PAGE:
Tuesday, September 06, 2016

Reflections on the death of Richard Neville

I knew that Richard Neville was unwell, but I had not expected him to die so soon after I wrote Reflections on Richard Neville's Play Power 1. That was a critical piece, something that I shall come back to in a moment.

The long story on his death in the Guardian, this ABC piece, this piece in the Australian by Richard Walsh who shared large elements of the journey, this piece in the Financial Review, all draw out certain common themes. The photo is of the Oz London team, Richard Neville on the far right.

Reading the various pieces as well as the comment threads,  I was struck by the degree of liking for Neville as a persona as well as a sense of nostalgia.

Speaking on the ABC's Q&A program, and my thanks to kvd for the quote, Germaine Greer commented:
He looked forward to the new. I'm afraid I'm not really like that, I'm kind of a bit suspicious of the new. I used to tease him and say that he was the ad man for the revolution, because he didn't actually have any ideology. His ideology was endlessly supple, but in some ways that's important, that you are open to new ideas in that way, and not doctrinaire like me.
I said that my piece was a critical one.  I think that part of the reason was a sense of shock on reading the book, but part too lay in the difficulty of capturing, even sometimes of remembering, that brief past moment. While I am younger than Richard Neville, I too remember elements of that period. They are embedded in my memory because they are are part of a certain period of my life.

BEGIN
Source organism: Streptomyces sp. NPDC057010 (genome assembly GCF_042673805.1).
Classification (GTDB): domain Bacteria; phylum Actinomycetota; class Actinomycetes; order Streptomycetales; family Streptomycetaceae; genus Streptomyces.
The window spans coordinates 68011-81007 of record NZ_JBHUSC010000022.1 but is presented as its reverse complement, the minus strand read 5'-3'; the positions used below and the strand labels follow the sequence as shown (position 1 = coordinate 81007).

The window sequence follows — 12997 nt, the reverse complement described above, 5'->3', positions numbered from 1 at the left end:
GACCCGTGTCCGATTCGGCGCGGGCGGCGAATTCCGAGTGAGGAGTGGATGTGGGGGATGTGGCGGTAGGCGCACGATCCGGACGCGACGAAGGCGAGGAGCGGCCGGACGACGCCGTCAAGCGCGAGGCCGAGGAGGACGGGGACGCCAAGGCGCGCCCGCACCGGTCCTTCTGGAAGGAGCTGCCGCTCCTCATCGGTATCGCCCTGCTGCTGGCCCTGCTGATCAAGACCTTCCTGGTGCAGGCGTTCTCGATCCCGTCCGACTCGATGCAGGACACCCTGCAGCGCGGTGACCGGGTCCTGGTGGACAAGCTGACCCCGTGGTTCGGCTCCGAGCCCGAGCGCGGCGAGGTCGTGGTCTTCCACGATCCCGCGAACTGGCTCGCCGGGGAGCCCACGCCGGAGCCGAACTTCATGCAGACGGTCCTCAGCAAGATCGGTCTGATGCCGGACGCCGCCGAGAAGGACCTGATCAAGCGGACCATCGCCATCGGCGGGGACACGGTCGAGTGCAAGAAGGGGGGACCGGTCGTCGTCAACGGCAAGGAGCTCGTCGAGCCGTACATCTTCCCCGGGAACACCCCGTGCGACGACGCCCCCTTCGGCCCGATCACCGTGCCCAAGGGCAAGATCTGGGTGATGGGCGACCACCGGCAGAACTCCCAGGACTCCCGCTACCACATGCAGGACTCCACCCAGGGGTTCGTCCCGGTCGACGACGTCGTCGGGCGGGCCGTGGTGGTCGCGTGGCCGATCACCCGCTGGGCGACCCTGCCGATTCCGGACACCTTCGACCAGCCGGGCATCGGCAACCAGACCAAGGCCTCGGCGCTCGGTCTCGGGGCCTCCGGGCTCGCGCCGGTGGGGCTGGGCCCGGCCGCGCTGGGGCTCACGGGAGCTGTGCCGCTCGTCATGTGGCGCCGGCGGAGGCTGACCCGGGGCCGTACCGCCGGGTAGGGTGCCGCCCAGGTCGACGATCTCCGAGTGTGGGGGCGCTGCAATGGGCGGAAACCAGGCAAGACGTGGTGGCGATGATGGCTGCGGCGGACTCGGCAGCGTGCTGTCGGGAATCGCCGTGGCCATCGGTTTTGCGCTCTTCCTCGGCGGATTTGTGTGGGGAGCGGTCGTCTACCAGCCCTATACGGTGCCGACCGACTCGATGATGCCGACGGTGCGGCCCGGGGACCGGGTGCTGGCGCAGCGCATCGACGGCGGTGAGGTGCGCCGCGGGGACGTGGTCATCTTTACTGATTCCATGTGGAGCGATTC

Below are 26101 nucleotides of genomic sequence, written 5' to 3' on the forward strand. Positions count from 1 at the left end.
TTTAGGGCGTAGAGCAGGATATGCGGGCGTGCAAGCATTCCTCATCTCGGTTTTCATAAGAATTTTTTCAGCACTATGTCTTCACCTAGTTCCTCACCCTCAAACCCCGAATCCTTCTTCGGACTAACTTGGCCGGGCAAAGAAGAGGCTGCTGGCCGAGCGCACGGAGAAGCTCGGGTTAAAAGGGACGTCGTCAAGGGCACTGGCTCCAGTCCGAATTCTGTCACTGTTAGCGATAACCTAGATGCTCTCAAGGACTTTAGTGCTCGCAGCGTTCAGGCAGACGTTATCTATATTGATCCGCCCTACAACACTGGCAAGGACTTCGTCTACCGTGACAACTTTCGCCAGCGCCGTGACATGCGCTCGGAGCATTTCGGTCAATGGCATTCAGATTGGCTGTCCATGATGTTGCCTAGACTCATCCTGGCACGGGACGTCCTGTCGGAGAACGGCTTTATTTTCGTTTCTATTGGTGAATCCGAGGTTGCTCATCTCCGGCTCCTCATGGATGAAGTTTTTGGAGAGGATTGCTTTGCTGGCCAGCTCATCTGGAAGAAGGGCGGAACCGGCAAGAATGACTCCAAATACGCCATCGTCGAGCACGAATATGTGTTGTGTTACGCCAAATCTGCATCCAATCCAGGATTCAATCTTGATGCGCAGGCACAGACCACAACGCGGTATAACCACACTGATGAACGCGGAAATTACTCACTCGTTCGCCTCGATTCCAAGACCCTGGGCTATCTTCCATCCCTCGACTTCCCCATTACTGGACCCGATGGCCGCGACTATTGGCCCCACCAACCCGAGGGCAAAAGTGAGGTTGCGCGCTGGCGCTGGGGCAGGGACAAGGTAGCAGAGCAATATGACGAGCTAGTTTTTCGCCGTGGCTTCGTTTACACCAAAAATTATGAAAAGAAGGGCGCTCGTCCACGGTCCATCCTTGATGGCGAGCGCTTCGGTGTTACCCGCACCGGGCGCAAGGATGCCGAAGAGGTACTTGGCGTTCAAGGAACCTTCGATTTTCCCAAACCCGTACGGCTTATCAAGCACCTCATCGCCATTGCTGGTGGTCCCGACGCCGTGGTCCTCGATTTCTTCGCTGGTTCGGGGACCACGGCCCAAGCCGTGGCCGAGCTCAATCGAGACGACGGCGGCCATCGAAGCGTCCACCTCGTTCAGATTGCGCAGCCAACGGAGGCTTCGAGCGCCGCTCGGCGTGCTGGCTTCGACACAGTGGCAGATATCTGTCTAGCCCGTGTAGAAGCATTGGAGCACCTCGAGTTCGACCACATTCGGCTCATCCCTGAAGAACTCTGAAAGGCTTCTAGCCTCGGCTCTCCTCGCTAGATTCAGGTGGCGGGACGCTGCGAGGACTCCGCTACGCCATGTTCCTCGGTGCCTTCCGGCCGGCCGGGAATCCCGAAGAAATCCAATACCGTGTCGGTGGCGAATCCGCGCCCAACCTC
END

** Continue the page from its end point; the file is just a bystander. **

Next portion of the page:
My historical research has required me to look back, to examine patterns of social change in the second half  of the twentieth century. It makes me quite uncomfortable. Looking back, I am struck by the naivety, the innocence, of some of my own beliefs. It's quite difficult to explain because it is intimately connected not just with a belief that change was necessary and desirable, that new things could be done, but with the froth and bubble of events and life style at an impressionable age.

I was never a rebel in the sense that others were, wishing to break convention just because it was convention. But the idea of a different life style was deeply appealing even if I was enjoying the sybaritic present too much to really want to make the switch.

The period represented by Richard Neville was really very short, probably less than ten years, certainly less than twenty. While I no longer regard the 1950s as socially conformist and boring as I once did, it was fairly conformist as society re-asserted itself after the chaos of war. In 1955, the fifties were in full swing. By 1965, the wave of new ideas, of initial rebellion and change was well underway. By 1975 it had passed, although elements of course continued.

You can see the wave clearly in Australia's universities, something worthy of a piece in its own right. I sometimes think that in challenging conventions, in tearing down structures, all that grew from the resulting rubble were weeds, and that's ultimately a most depressing thought.      


Anonymous said...

It's interesting: the Fin Review piece is titled "Richard Neville: a 60s child who challenged the status quo" - yet he was born in 1941, a decade before myself.

I've always rather resented the label "60s child" being misappropriated in this way, by people of his age. I wonder what the term "60s child" actually represents?


2 tanners said...


Perhaps they were the children OF the sixties, not children IN the sixties? Those of us who were children IN the sixties missed the whole 'free love' movement, a source of considerable regret to a child of the sixties, but a teenager of the seventies. :)


I rather agree with your last statement. You don't tear something down without a plan to put something better in its place. Such an action is raw nihilism, and weeds are the best you can hope for. It's better than salted earth or irradiated ruins, but not much.

Jim Belshaw said...

I'm inclined to thing 2t is right in the "of", kvd!